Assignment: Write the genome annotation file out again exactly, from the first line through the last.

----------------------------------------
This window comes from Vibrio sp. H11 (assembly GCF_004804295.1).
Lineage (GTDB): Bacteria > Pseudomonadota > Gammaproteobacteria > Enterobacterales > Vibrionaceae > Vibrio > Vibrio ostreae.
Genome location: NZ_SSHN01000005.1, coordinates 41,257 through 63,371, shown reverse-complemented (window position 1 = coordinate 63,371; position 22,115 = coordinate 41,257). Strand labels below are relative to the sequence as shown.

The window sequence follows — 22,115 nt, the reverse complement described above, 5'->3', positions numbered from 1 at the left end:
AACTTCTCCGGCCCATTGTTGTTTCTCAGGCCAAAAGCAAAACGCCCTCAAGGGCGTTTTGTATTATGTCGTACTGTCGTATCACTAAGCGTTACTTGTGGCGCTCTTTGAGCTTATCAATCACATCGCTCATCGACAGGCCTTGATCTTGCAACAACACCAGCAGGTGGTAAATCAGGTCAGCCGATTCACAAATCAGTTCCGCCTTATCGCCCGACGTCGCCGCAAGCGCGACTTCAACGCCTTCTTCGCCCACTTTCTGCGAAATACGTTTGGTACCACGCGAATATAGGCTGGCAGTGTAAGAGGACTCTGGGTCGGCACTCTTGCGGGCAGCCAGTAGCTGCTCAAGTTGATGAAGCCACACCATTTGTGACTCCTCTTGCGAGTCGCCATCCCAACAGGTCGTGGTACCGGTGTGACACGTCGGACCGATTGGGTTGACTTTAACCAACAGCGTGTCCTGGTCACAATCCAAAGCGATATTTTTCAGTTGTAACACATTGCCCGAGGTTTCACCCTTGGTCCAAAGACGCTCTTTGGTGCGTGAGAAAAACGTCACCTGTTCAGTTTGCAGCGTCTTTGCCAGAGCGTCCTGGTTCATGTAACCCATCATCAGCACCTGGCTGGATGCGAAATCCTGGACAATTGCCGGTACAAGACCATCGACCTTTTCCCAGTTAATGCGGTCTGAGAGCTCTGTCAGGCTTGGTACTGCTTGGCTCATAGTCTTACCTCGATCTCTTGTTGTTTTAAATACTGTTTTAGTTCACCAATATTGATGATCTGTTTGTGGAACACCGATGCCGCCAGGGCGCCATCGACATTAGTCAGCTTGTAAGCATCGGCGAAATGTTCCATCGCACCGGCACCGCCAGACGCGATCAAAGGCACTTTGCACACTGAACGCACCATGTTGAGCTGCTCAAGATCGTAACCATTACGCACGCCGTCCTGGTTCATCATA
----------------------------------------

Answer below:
This window comes from Vibrio sp. H11 (assembly GCF_004804295.1).
Lineage (GTDB): Bacteria > Pseudomonadota > Gammaproteobacteria > Enterobacterales > Vibrionaceae > Vibrio > Vibrio ostreae.
Genome location: NZ_SSHN01000005.1, coordinates 41,257 through 63,371, shown reverse-complemented (window position 1 = coordinate 63,371; position 22,115 = coordinate 41,257). Strand labels below are relative to the sequence as shown.

The window sequence follows — 22,115 nt, the reverse complement described above, 5'->3', positions numbered from 1 at the left end:
AACTTCTCCGGCCCATTGTTGTTTCTCAGGCCAAAAGCAAAACGCCCTCAAGGGCGTTTTGTATTATGTCGTACTGTCGTATCACTAAGCGTTACTTGTGGCGCTCTTTGAGCTTATCAATCACATCGCTCATCGACAGGCCTTGATCTTGCAACAACACCAGCAGGTGGTAAATCAGGTCAGCCGATTCACAAATCAGTTCCGCCTTATCGCCCGACGTCGCCGCAAGCGCGACTTCAACGCCTTCTTCGCCCACTTTCTGCGAAATACGTTTGGTACCACGCGAATATAGGCTGGCAGTGTAAGAGGACTCTGGGTCGGCACTCTTGCGGGCAGCCAGTAGCTGCTCAAGTTGATGAAGCCACACCATTTGTGACTCCTCTTGCGAGTCGCCATCCCAACAGGTCGTGGTACCGGTGTGACACGTCGGACCGATTGGGTTGACTTTAACCAACAGCGTGTCCTGGTCACAATCCAAAGCGATATTTTTCAGTTGTAACACATTGCCCGAGGTTTCACCCTTGGTCCAAAGACGCTCTTTGGTGCGTGAGAAAAACGTCACCTGTTCAGTTTGCAGCGTCTTTGCCAGAGCGTCCTGGTTCATGTAACCCATCATCAGCACCTGGCTGGATGCGAAATCCTGGACAATTGCCGGTACAAGACCATCGACCTTTTCCCAGTTAATGCGGTCTGAGAGCTCTGTCAGGCTTGGTACTGCTTGGCTCATAGTCTTACCTCGATCTCTTGTTGTTTTAAATACTGTTTTAGTTCACCAATATTGATGATCTGTTTGTGGAACACCGATGCCGCCAGGGCGCCATCGACATTAGTCAGCTTGTAAGCATCGGCGAAATGTTCCATCGCACCGGCACCGCCAGACGCGATCAAAGGCACTTTGCACACTGAACGCACCATGTTGAGCTGCTCAAGATCGTAACCATTACGCACGCCGTCCTGGTTCATCATA